Dec 4, 2015
Post By: Children's Health
AAP says 'Herculean' cleaning efforts not needed to rid home of head lice
Three years ago, a phone conversation with my best friend began the way many horrible talks do.
“I have terrible news,” she told me.
Now in our 40s, my best friend and I have shared many things in our relationship. We have known each other since we were 6, and now our daughters are good friends, too. I was fully prepared for her to tell me that someone close to us had died.
Instead, she told me something that was nearly as devastating to me at the moment: Her daughter had lice, and she thought my daughter might, too, since the two had spent the night at her house the day before.
My friend confessed that after discovering the lice late the previous night, she’d been up all night scrubbing, washing, drying things on high heat and sealing off pillows and stuffed animals in garbage bags.
My only reply: “Why in the world didn’t you call me sooner?” It was 10 a.m. at this point, and I had lost precious hours in the battle.
I immediately checked my kids. Two of three had head lice. That’s when I morphed into Psycho Lice Mom. The fear of shaving my 2-week-old’s precious brown curls drove me to obsess about evicting the bugs loitering on my children’s heads (don’t worry — she’s the one who didn’t have lice).
A frantic trip to the drug store netted $100 in products — shampoo, special nit combs, lice-killing sprays and even a $25 electric bug-zapping comb. I made everyone in the house use the shampoo – against the advice of the product directions – multiple times in a two-week period just to be sure. I checked everyone’s hair several times a day — OK, hourly – and “zapped” when necessary.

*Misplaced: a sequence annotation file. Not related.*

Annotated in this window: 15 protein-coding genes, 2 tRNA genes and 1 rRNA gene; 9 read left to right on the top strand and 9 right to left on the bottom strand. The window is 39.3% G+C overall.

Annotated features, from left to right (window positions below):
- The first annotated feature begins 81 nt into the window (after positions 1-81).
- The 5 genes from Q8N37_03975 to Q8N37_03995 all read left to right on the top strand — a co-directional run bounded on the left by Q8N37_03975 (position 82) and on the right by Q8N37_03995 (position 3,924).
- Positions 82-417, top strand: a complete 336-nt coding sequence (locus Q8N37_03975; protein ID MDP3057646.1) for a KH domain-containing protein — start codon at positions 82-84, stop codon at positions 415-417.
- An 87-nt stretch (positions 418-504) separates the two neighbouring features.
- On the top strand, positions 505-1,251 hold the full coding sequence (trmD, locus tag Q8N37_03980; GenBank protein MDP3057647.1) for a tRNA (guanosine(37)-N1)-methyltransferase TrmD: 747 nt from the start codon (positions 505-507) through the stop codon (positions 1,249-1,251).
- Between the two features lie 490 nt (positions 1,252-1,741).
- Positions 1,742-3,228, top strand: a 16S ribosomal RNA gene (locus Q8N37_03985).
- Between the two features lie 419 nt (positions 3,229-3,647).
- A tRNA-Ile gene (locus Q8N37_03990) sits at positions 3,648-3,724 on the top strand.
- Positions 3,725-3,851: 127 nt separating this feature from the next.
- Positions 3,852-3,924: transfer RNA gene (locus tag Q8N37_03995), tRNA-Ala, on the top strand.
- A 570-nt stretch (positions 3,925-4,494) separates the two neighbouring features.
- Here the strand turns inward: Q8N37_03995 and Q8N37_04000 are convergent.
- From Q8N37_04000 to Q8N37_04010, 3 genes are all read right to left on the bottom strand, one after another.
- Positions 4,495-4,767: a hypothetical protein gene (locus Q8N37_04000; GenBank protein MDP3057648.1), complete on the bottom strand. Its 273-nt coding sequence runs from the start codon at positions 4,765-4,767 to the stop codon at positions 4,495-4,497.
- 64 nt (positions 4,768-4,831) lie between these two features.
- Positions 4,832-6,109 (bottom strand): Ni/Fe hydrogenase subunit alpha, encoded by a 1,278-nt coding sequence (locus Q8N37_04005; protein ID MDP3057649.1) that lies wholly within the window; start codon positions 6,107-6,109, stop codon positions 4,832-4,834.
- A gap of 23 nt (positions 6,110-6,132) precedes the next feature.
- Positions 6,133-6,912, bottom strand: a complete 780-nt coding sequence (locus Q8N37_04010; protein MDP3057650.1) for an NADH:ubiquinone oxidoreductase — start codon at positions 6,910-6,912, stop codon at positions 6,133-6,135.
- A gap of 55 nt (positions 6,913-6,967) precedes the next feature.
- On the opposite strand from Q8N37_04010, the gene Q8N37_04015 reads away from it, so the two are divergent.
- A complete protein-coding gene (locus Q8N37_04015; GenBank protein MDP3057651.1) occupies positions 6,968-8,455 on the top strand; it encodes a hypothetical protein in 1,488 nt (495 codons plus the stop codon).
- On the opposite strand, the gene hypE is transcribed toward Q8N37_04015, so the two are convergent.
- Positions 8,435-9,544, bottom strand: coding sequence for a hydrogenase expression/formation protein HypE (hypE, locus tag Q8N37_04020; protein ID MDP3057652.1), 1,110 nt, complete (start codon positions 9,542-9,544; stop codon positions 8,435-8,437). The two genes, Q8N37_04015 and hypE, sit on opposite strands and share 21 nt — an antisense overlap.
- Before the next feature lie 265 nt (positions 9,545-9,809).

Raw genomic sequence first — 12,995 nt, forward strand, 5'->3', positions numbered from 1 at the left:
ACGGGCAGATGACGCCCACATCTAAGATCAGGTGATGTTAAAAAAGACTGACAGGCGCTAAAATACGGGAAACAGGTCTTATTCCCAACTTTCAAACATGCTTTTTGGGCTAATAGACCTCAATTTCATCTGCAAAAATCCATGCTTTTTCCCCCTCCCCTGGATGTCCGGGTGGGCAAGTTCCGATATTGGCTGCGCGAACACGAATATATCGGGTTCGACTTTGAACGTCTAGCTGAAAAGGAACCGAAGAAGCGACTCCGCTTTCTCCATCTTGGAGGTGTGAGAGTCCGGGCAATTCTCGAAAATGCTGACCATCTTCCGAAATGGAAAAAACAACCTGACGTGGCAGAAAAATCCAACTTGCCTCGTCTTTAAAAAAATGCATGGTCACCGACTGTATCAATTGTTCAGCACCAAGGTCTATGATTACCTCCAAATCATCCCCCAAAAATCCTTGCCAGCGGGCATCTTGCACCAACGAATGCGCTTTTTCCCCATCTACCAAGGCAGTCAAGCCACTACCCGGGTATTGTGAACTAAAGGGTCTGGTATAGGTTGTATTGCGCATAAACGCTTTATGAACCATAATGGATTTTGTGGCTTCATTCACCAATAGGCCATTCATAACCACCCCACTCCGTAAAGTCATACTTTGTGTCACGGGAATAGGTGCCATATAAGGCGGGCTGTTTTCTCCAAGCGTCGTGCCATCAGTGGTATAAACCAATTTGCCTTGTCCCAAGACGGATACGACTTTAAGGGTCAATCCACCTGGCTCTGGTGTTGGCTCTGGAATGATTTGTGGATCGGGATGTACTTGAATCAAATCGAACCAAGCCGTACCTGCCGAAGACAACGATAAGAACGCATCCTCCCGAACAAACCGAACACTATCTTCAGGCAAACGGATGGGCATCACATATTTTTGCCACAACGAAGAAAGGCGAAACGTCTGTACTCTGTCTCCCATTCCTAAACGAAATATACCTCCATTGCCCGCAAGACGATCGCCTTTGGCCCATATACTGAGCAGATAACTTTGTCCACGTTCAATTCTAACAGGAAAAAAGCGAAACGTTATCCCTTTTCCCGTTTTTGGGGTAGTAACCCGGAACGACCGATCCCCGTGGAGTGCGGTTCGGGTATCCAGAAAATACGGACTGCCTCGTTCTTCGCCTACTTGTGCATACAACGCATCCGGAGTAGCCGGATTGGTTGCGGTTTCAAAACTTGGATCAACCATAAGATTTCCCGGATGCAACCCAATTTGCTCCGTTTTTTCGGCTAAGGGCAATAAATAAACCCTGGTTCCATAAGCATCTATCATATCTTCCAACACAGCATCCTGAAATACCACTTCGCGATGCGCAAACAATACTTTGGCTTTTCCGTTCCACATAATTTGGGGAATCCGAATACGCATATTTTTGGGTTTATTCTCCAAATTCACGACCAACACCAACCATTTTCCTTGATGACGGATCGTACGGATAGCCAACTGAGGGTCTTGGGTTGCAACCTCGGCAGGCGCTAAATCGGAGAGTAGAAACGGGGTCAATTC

But I couldn’t stop there. I threw away throw pillows and sheets, spent hundreds of dollars to dry-clean bedding (professionally laundering king-size quilts and comforters is expensive) and put toys and stuffed animals in bags (some of which remain unopened in my garage to this day).
And here’s the clincher: Ultimately, after spraying lice-killing spray on our sofa – where one of my daughter’s was sitting when I made the gruesome discovery – I couldn’t stand the thought of the bugs or the chemicals. So, I got rid of the sofa, too.
Advice from the experts
However, according to new advice from the American Academy of Pediatrics, my cleaning frenzy to rid our home of head lice, now known as the “2007 lice incident,” was completely unnecessary. I’m sharing the AAP’s report and my story in hopes of sparing you the pain and suffering that I went through in the panic of ignorance.
Of course, we survived the ordeal, and thanks to the AAP, I’ll know better next time… though recounting the incident still makes my skin crawl.
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